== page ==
When in Burma…


Yesterday I attempted to get roti and Burmese tea from a place called Lucky Tea Shop in Mae Sot. I missed my mark by a few minutes as they stop serving roti at 10am, but I had some delicious Burmese sweet breads which also had the perfect touch of salt and were very soft. I also had tea that was super sweet thanks to the line of condensed milk at the bottom.

The warmth faded away the last of my fears from the night before. I decided to stay at Love & Care school just in case Monday repeated itself. And boy was that a serious decision. I slept on a wooden mat on the floor, and thank god for the mosquito net that nearly covered the entire room or I’d have been eaten by all the bugs inhabiting the room. I woke up groggy and tired and joined my fellow teachers in time for breakfast. Then came the real challenge: bathing.

In Burma people don’t bathe nude. Rather they bathe wearing large wrap skirts called “longyi” that are sewn from end to end making them like a giant circle of fabric. They are they wrapped and folded like a towel across the chest and worn while bathing. They bathe using buckets of water and a bar of soap and clean the body clothed! With a small audience of my students who thought my helplessness at bathing was funny–I managed to bathe and brush my teeth without embarrassing myself! Classes went well today also and I will be giving three exams before I leave next Wednesday. I get more connected and attached to my students every day.. Leaving is so difficult!

Last night I spoke with a teacher named Steve about his experiences growing up in Burma. He said that school fees are very high and even after completing school the job market is low so most families actually discourage their children from going to school. He said as the years went by, less and less information was available for students to learn. Where there was once some information about general Aung San and other Shan, Hmong, and Karen, etc leaders there is now nothing. Most of history focuses on British colonization and war with Japan. For which, it seems Japan is often villainized but the Burmese government never talks about any of their own flaws or pitfalls. He says he comes from a family of rice farmers, as are many Burmese people, but the government controls prices of rice even when the weather yields bad crops and they often lower the price making it very difficult to survive off this business. Another interesting thing is Burma’s relationship with china. Apparently they hate the Chinese government, and people I assume. Nonetheless Chinese are rumored to own nearly 40% of the businesses in Burma. And there’s a lot of controversy over the quality of goods as well. According to Thant Zin, some foods such as chili sauce are made with red dye meant for dyeing clothes. After eating with the sauce, the hands are stained red. Also the cooking oil from china is not considered trustworthy but there’s no real food and drug regulation in Burma. Or at least not at the same caliber as most other countries. Considering how bad a state the country is in, it makes sense why no one wants to live there. Even Myawaddy, a border city just across the river on the Burma side is flooded still though its counter city Mae Sot is cleared of water. Part of this is due to the difference in sea level but also part due to the lack of infrastructure to deal with natural disasters. The situation in Myawaddy is quite bad honestly, some people are on top of their houses to escape the water!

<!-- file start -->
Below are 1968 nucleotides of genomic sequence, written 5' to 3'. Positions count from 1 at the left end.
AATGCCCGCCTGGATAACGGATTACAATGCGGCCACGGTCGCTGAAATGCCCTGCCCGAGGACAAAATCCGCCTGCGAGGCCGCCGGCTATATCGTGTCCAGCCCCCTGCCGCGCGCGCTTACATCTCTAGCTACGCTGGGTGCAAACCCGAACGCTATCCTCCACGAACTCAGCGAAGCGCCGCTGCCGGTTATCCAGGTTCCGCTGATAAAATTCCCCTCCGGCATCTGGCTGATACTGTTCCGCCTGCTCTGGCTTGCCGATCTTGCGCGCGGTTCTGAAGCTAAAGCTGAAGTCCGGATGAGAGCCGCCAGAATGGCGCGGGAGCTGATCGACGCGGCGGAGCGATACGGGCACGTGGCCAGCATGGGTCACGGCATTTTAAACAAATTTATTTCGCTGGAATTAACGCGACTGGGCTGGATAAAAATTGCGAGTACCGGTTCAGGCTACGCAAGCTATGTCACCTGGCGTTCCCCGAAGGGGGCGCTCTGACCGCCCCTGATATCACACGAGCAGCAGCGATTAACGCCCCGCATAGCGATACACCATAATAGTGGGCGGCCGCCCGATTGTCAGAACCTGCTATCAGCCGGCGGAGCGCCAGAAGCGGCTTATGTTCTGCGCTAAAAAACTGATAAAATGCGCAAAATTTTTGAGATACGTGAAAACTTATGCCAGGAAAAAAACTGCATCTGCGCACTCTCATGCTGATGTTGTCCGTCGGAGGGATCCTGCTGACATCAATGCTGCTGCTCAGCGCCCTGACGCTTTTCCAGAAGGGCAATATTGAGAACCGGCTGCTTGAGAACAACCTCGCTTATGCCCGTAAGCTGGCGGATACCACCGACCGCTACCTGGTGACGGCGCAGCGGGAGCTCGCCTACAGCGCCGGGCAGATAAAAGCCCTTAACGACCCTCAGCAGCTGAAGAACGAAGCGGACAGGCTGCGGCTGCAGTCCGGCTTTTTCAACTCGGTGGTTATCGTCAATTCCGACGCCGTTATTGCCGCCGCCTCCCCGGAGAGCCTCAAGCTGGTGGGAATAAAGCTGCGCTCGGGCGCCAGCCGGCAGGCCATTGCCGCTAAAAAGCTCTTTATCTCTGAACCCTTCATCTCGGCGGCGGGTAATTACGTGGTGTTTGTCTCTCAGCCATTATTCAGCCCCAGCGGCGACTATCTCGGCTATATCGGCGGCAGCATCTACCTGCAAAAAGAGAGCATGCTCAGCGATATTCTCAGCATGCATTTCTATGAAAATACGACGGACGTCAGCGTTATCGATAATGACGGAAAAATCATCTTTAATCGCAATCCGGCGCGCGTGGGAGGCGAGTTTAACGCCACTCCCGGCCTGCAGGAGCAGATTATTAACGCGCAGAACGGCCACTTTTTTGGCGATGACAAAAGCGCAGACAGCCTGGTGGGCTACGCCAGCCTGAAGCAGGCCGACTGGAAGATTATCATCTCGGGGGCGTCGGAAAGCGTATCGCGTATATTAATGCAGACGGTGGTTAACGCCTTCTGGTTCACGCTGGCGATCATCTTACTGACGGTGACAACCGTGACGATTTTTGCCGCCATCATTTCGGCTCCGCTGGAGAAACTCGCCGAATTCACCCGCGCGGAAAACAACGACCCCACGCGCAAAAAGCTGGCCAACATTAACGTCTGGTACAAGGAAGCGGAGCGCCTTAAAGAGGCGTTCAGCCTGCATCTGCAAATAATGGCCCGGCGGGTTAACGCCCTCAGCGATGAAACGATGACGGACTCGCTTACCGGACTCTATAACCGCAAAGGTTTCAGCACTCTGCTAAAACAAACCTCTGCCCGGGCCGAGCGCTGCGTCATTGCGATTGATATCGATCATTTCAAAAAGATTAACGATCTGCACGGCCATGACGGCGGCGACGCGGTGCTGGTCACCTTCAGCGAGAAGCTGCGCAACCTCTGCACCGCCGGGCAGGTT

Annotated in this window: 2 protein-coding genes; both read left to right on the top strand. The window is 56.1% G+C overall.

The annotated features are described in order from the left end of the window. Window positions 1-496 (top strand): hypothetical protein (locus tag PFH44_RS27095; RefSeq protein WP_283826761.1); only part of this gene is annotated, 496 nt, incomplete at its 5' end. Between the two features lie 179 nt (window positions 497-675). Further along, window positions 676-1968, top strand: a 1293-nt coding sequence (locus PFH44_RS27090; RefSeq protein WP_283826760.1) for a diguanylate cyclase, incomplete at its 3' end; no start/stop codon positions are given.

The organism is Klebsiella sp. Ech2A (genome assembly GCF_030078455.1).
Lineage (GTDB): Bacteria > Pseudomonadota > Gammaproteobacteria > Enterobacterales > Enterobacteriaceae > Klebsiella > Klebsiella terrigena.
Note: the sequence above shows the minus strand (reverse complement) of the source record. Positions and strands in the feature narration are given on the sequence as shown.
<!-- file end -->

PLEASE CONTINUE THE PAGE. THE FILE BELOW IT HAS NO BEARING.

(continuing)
In other news my american friend just found out she has denguĂ© fever! Fortunately she went to the doctor and they diagnosed her early enough, I hope she feels better soon! So much going on, I’m just holding on for the ride.

9 day countdown…


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